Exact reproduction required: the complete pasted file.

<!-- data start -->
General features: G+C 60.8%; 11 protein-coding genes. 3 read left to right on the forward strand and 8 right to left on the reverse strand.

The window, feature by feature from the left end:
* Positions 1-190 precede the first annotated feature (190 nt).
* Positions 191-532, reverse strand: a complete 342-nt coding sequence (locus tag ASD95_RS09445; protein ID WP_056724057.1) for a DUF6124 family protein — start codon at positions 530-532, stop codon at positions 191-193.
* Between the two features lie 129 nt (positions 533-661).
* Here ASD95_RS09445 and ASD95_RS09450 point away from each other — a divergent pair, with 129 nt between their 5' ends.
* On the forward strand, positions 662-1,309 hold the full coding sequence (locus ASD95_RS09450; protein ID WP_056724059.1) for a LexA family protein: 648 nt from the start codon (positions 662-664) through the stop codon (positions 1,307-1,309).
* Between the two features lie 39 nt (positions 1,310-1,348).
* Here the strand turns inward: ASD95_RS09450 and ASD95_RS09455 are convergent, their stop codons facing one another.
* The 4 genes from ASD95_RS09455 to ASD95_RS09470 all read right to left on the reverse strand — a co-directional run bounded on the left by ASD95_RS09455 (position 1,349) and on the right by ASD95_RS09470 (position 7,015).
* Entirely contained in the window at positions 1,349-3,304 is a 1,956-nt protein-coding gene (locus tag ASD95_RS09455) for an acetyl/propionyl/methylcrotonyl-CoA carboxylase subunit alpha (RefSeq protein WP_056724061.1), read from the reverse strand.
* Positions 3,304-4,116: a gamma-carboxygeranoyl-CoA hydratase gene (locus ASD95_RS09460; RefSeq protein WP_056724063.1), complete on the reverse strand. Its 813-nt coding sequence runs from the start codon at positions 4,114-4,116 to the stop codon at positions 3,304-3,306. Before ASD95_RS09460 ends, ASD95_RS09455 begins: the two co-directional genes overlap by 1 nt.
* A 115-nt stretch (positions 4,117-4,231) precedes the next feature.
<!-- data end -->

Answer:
General features: G+C 60.8%; 11 protein-coding genes. 3 read left to right on the forward strand and 8 right to left on the reverse strand.

The window, feature by feature from the left end:
* Positions 1-190 precede the first annotated feature (190 nt).
* Positions 191-532, reverse strand: a complete 342-nt coding sequence (locus tag ASD95_RS09445; protein ID WP_056724057.1) for a DUF6124 family protein — start codon at positions 530-532, stop codon at positions 191-193.
* Between the two features lie 129 nt (positions 533-661).
* Here ASD95_RS09445 and ASD95_RS09450 point away from each other — a divergent pair, with 129 nt between their 5' ends.
* On the forward strand, positions 662-1,309 hold the full coding sequence (locus ASD95_RS09450; protein ID WP_056724059.1) for a LexA family protein: 648 nt from the start codon (positions 662-664) through the stop codon (positions 1,307-1,309).
* Between the two features lie 39 nt (positions 1,310-1,348).
* Here the strand turns inward: ASD95_RS09450 and ASD95_RS09455 are convergent, their stop codons facing one another.
* The 4 genes from ASD95_RS09455 to ASD95_RS09470 all read right to left on the reverse strand — a co-directional run bounded on the left by ASD95_RS09455 (position 1,349) and on the right by ASD95_RS09470 (position 7,015).
* Entirely contained in the window at positions 1,349-3,304 is a 1,956-nt protein-coding gene (locus tag ASD95_RS09455) for an acetyl/propionyl/methylcrotonyl-CoA carboxylase subunit alpha (RefSeq protein WP_056724061.1), read from the reverse strand.
* Positions 3,304-4,116: a gamma-carboxygeranoyl-CoA hydratase gene (locus ASD95_RS09460; RefSeq protein WP_056724063.1), complete on the reverse strand. Its 813-nt coding sequence runs from the start codon at positions 4,114-4,116 to the stop codon at positions 3,304-3,306. Before ASD95_RS09460 ends, ASD95_RS09455 begins: the two co-directional genes overlap by 1 nt.
* A 115-nt stretch (positions 4,117-4,231) precedes the next feature.